PHILADELPHIA -- Brewers manager Ned Yost insisted he had the matchup he desired. He did not get the desired result. Yost defied the numbers, and the Phillies rallied against reliever Brian Shouse for four runs in the eighth inning and rolled to a 7-3 win in Game 1 of a doubleheader Sunday at Citizens Bank Park. With wins in each of the first three games of the series, the Phillies moved to within one game of the Brewers' National League Wild Card lead with a chance to pull even in the nightcap.
"I thought Shouse could get the job done," Yost said between games. Instead, Pat Burrell hit a go-ahead single against Shouse and Shane Victorino followed with a three-run home run, his first homer since Aug. 5. The Brewers fell to 3-10 in a September that began with them sitting 5 1/2 games atop the Wild Card standings. The Phillies had already erased a 3-1 Brewers lead to forge a tie on Ryan Howard's Major League-leading 44th home run, a two-run shot off Dave Bush in the sixth inning. Guillermo Mota (5-6) relieved Bush and preserved the 3-3 tie in a scoreless seventh inning, but surrendered a leadoff single to Jayson Werth in the eighth. That prompted Yost to call for lefty specialist Shouse to face Phillies sluggers Chase Utley and Howard. Utley surprised Yost, "a little bit," by dropping a sacrifice bunt that essentially took the bat out of the hands of red-hot Howard, who was hitting .407 during an eight-game hitting streak. With runners at first and second base and Burrell coming up, Yost faced a critical decision. Entering the game, Burrell was hitting .261 against left-handed pitchers and .246 against righties. The switch-hitting Victorino's splits were even (.278 against both left-handers and right-handers) but he was slightly better batting left-handed (.278; versus .272). But Shouse's splits were the ones that stood out: At that moment, he had held left-handed hitters to a .175 average this season while right-handers hit .270. Right-hander Eric Gagne was warm in the bullpen, but Yost stayed with Shouse. "It was more based on Brian Shouse and his ground ball ability," Yost said. "He did get the ground ball, it was just right in the hole." Burrell's single went through the hole between third base and shortstop. Left fielder Ryan Braun's throw home was ahead of the runner, but it drew catcher Jason Kendall slightly off the plate and Werth scored. Yost felt more comfortable with Shouse than his right-handed options. Mota had been his most reliable late-inning reliever and was already out of the game. Opponents were hitting .333 against Gagne this month. David Riske has been battling elbow discomfort and had a cortisone shot last week. Seth McClung and Carlos Villanueva both pitched Saturday after starter Manny Parra lasted just 1 1/3 innings, and Villanueva in particular was deemed unavailable. "With all the pitching we used [Saturday], I was hoping we could get through that inning [with Shouse]," Yost said. "Then, if we didn't score, I would have Gagne in the ninth inning and be set up before I had to use [Salomon] Torres." Two pitches after Burrell's hit, Victorino tacked on three more runs with a home run that carried to the left-center-field seats. "We just need to get a couple of breaks here or there to get us going again," Shouse said. "We'll see what happens the next game. We're going to come out ready to go again." Game 2 was scheduled to start about three hours after Game 1 ended. "We need to come out of here with a victory, somehow," Shouse said. "It's disappointing right now. We're a good team and we've got the right people here. Teams go through this; unfortunately, we're going through this right now." Neither starting pitcher figured in the decision. Bush was charged with three runs on five hits in six innings, and he was burned by Howard, who homered on a quality breaking ball low in the strike zone after Bush hit Utley with a pitch. Phillies right-hander Joe Blanton allowed three runs on five Brewers hits in seven innings. Ray Durham hit a two-run home run in the first inning and Mike Cameron hit a long solo shot in the fifth as the Brewers built a 3-1 lead on Blanton. In hindsight, a key moment may have come in the top of the sixth, when Craig Counsell drew a walk that extended the frame for the pitcher's spot. With Bush at 81 pitches, Yost used pinch-hitter Tony Gwynn Jr. and then turned to Mota in the seventh. Had Bush's spot not come up, he might have gone back to pitch the seventh inning. That might have left Mota in the bullpen as an option to face Burrell in the eighth. "That's part of being in the National League," Bush said.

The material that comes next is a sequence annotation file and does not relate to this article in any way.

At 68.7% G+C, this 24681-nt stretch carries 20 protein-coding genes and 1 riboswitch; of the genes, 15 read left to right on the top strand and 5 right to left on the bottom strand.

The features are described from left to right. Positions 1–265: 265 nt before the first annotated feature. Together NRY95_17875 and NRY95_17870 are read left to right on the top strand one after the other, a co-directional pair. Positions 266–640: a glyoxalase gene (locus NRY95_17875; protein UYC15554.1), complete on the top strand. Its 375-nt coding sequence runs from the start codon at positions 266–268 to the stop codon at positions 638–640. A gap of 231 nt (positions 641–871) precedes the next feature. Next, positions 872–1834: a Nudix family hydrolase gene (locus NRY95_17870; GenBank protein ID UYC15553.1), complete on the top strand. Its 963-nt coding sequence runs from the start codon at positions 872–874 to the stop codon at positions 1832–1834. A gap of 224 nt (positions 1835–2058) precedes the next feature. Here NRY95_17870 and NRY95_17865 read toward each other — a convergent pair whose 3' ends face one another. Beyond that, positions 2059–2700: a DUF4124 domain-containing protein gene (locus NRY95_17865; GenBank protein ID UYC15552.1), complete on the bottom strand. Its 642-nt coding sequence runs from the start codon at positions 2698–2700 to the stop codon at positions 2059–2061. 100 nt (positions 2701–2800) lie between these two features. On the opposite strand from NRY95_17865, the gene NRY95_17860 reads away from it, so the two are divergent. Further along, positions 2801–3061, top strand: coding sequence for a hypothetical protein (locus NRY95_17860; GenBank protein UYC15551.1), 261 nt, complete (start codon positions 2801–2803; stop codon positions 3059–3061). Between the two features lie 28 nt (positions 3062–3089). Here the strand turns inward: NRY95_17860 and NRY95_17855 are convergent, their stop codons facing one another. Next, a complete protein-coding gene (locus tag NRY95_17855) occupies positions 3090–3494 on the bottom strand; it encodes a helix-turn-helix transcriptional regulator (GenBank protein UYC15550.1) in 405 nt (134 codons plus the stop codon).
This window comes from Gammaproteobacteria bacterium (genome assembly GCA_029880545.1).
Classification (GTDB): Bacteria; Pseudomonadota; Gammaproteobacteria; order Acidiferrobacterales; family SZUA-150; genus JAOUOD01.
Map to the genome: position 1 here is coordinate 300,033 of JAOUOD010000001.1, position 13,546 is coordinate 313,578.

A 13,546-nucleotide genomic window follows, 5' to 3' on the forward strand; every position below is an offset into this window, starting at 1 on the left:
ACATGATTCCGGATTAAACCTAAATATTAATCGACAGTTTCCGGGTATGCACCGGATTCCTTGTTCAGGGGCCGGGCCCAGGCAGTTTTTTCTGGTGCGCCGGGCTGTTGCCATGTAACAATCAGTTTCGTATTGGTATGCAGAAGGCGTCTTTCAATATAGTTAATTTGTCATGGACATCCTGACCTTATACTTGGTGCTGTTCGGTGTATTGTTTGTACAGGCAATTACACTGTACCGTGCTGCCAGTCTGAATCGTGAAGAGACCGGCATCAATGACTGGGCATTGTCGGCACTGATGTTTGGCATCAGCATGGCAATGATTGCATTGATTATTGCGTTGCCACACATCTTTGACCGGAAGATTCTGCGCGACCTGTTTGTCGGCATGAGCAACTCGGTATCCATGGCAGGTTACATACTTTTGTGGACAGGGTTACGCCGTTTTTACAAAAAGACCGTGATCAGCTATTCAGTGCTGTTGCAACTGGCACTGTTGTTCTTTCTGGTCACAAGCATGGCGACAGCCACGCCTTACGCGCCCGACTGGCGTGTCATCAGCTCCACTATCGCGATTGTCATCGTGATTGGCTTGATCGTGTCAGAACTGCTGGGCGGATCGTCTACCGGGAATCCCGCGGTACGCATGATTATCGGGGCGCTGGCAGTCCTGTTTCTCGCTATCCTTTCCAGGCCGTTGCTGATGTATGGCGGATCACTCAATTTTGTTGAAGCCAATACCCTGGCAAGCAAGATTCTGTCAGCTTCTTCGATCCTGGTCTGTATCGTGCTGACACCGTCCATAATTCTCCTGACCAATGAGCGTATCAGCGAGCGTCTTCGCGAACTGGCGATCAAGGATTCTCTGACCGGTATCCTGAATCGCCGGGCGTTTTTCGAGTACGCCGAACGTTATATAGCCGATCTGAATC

Adam McCalvy is a reporter for MLB.com. This story was not subject to the approval of Major League Baseball or its clubs.